But in the hearts of men the world and its allurements die very hard. The men for whom St. Peter wrote would surely find this so. They had many of them lived long either under Judaism or in heathendom, and would be surrounded still by friends and kinsmen who clung to the ancient teaching and customs. Prejudices were sure to abound, and the ties of blood in such cases are very strong, as we know ourselves from mission experience in India. The Apostle speaks of their manner of life as handed down from their fathers. He may have had in his thought the corruption of the human race from the sin of our first parents. Generation after generation has been involved in the consequences of that primal transgression. But he probably thought rather of the converts from idolatry and the life which they had led in their days of ignorance. Of God's covenant with the chosen people, though now it was abolished, St. Peter would hardly speak as a vain manner of life. But to the worship of the heathen the word might fitly be applied. Paul and Barnabas entreat the crowd at Lystra, who would have done49 sacrifice to them as to their gods, to turn from these vanities to serve the living God (Acts xiv. 15); and to the Ephesians St. Paul writes that they should no longer walk, as the other Gentiles walk, in the vanity of their mind (Eph. iv. 17). The parents of such men, having themselves no knowledge, could impart none to their children, could not lift them higher, could not make them purer; and yet the ties of natural affection would plead strongly for what had been held right by their fathers for generations.

But the price which has been paid for their ransom may convince them how precious they are in the eyes of a Father in heaven. They are redeemed with precious blood, as of a lamb without blemish and without spot, even the blood of Christ. For ages the offering of sacrifices had kept before the minds of Israel the need of a redemption, but they could do no more. The blood of bulls and goats and the ashes of a heifer suffice only to the purifying of the flesh, and can never take away sin. But now the true fountain is opened, and St. Peter has learnt, and bears witness, what was the meaning of the words of Jesus, "If I wash thee not, thou hast no part with Me" (John xiii. 8). The door of mercy is opened, that by the knowledge of such wondrous love the hearts of men may be opened also.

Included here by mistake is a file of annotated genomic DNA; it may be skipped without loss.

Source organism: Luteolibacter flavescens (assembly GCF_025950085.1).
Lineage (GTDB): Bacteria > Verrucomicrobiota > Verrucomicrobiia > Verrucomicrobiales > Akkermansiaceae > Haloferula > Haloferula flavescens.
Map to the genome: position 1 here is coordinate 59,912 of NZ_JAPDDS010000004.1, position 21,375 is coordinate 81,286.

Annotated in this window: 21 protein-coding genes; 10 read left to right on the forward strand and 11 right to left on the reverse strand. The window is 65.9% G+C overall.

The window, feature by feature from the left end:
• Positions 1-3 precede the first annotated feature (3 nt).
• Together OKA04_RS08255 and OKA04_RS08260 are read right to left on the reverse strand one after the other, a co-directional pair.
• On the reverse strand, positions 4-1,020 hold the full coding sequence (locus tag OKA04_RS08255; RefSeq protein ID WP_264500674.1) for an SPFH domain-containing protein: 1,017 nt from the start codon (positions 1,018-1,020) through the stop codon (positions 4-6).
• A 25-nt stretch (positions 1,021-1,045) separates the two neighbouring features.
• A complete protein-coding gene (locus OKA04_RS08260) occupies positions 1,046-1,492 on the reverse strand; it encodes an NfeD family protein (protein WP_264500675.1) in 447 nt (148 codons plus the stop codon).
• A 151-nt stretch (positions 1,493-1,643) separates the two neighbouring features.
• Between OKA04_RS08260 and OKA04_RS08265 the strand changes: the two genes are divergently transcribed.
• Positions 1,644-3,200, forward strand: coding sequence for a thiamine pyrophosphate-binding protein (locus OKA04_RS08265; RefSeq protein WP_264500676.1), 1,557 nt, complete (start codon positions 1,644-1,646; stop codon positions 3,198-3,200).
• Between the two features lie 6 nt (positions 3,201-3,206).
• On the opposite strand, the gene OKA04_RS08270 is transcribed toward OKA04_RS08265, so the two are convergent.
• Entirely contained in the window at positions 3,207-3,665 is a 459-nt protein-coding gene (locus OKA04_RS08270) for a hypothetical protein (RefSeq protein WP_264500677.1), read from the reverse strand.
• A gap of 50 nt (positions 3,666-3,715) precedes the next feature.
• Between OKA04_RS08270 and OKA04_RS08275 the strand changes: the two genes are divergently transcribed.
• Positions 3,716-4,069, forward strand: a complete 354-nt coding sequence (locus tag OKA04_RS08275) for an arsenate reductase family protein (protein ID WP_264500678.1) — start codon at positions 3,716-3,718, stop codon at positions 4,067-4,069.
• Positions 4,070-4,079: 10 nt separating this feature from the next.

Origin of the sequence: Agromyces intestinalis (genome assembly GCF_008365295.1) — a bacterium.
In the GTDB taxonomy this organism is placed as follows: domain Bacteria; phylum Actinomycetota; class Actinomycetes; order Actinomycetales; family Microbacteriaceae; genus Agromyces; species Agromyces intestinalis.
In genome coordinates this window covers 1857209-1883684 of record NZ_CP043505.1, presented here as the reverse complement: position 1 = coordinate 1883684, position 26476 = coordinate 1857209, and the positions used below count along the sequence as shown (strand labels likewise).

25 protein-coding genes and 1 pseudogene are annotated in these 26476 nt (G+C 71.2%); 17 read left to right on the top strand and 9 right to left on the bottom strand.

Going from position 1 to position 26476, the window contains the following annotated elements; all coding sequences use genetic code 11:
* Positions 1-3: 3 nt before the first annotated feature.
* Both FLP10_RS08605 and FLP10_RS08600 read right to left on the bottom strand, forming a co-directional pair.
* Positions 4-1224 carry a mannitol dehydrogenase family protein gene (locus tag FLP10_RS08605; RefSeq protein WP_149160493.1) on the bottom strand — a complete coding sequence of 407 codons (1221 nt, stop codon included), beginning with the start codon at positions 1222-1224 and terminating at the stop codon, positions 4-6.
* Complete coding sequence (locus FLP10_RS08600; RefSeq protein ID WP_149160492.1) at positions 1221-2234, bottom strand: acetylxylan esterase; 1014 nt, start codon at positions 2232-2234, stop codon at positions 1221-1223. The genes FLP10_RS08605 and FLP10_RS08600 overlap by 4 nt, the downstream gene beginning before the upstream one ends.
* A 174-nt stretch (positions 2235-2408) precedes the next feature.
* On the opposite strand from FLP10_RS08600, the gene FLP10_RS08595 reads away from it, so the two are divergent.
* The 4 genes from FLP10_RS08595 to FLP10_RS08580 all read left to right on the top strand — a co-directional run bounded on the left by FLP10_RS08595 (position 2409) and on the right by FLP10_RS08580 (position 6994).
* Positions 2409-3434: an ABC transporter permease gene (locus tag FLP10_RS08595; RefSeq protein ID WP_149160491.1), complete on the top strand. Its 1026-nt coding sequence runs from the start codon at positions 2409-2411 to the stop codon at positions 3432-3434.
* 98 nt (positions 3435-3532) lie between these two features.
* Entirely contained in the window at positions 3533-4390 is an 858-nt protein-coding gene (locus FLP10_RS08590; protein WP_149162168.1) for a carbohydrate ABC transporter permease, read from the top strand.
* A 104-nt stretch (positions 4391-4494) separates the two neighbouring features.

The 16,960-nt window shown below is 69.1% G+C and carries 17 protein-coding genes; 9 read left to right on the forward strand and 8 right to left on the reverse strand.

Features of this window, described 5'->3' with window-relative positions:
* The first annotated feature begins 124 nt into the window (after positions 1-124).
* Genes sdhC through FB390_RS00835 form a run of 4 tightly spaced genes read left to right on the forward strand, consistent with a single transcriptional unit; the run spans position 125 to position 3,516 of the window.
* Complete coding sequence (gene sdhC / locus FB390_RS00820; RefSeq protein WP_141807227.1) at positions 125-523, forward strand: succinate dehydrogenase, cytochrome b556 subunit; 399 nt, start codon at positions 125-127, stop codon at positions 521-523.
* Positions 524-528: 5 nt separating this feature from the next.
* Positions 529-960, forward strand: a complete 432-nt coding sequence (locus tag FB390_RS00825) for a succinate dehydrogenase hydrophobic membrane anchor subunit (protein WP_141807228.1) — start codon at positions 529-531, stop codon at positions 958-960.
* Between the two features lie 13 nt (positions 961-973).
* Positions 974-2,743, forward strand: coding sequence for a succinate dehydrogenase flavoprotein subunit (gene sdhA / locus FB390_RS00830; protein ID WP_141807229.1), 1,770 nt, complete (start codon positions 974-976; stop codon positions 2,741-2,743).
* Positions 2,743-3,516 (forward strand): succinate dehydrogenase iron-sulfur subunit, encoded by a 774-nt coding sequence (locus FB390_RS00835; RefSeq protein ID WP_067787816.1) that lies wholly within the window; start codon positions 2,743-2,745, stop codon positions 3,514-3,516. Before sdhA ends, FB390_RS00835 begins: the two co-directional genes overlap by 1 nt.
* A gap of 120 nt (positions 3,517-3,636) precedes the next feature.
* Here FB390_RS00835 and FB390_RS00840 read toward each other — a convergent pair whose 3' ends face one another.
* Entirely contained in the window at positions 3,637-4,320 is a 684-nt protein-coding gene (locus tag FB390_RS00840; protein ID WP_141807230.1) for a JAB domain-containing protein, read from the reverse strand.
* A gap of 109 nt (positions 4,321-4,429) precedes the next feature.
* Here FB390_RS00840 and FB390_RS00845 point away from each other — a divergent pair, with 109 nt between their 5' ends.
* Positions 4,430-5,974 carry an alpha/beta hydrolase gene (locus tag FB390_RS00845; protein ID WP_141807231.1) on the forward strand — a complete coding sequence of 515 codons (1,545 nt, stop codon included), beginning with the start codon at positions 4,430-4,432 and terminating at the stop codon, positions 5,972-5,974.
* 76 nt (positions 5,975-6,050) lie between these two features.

And this counsel of God has been from all eternity. Christ was foreknown before the foundation of the world as the Lamb to be offered for human redemption. The world and its history form but a tiny fragment of God's mighty works, and yet for mankind a plan so overflowing with love was included in the vision of Jehovah before man or his home had existence except in the Divine mind. Now by the Incarnation the secret counsel is brought to light, and the foretokenings of50 type and prophecy receive their interpretation. He was manifested at the end of the times for your sake. He was made flesh, and tabernacled among men; He showed by the signs which He wrought that He was the Saviour drawing near to them that they might draw near unto Him. His lifting up on the cross spake of the true healing of the souls of all who would look unto Him. And when death had done its work upon the human body, He was manifested more thoroughly as the beloved Son of God by His resurrection from the grave. The first Christians felt that God's work was now complete, salvation secured. It is not unnatural therefore that they should expect the drama of the world's history soon to be closed. For the Master had not seldom spoken of the coming of a speedy judgement. Hence the age in which they lived seemed to merit the name of "the end of the times." We now can see that the judgement of which Christ spake was wrought in great part by the overthrow of Jerusalem, though His words are still prospective, and will not find their entire fulfilment till the close of human history; and the whole Christian era may be intended and included in "the end of the times." This was the goal towards which God's counsel had been moving since the world was made. No new revelation is to be looked for, and we who live in the light of Christ's religion are those upon whom the ends of the world are come. In this sense the words may be applied in every age and to every generation of Christians. To them, as to St. Peter's converts, the preacher may testify, "For your sakes" all this was planned and wrought, and may offer the ransom of the Saviour to His people, assured that in this speck of time Christ is being manifested for their sake also.51 For they through Him are believers in God, as the Lord Himself hath testified. "No man cometh unto the Father but by Me"; "I am the Way, the Truth, and the Life." The words are as true to-day as when Christ was upon earth. Since the Fall the glory and majesty of Jehovah have been unapproachable. Sin rendered man both unfit and unable to have the pure communion of the days of innocence. It was the vision of Jesus by faith which brought Abraham near to God and filled him with joy. And so with all the saints and prophets of the first covenant. They beheld Him, but it was afar off. They greeted the maturing promises, but only as strangers and pilgrims upon earth. To the Asian converts and to us also the testimony of St. Peter and his fellows is from those who beheld the glory of God as it was manifested in Christ, who saw Him when raised from the dead, and watched His ascent into the glory of heaven. And by such witness faith in what God has wrought is confirmed. We are sure that He raised Christ from the dead; we are sure that He has received Him into glory: and thus through all generations the faith and hope of Christians are sustained and rest unshaken upon God.